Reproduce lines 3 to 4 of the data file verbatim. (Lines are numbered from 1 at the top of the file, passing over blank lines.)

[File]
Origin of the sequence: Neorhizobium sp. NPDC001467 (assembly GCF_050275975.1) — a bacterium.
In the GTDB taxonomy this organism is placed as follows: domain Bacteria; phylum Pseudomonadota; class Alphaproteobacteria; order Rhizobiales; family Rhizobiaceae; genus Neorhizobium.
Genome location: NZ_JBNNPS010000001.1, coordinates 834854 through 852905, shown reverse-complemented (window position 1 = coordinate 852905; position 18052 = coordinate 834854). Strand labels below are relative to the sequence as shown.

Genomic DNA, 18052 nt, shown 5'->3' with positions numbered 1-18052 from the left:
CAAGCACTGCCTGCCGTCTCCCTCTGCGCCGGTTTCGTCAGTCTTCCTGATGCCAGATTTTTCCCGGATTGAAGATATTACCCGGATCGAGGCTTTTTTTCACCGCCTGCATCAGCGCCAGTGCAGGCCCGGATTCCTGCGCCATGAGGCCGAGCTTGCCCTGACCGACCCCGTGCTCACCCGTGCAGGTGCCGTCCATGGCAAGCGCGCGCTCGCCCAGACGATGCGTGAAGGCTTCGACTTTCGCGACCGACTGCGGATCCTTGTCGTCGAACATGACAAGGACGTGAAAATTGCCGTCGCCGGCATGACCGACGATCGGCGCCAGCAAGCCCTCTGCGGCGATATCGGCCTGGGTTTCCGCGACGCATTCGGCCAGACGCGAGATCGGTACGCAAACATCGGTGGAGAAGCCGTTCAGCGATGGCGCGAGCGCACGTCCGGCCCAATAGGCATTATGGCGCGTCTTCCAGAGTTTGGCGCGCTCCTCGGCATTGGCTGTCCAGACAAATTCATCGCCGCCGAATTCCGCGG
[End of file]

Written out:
Genome location: NZ_JBNNPS010000001.1, coordinates 834854 through 852905, shown reverse-complemented (window position 1 = coordinate 852905; position 18052 = coordinate 834854). Strand labels below are relative to the sequence as shown.

Genomic DNA, 18052 nt, shown 5'->3' with positions numbered 1-18052 from the left: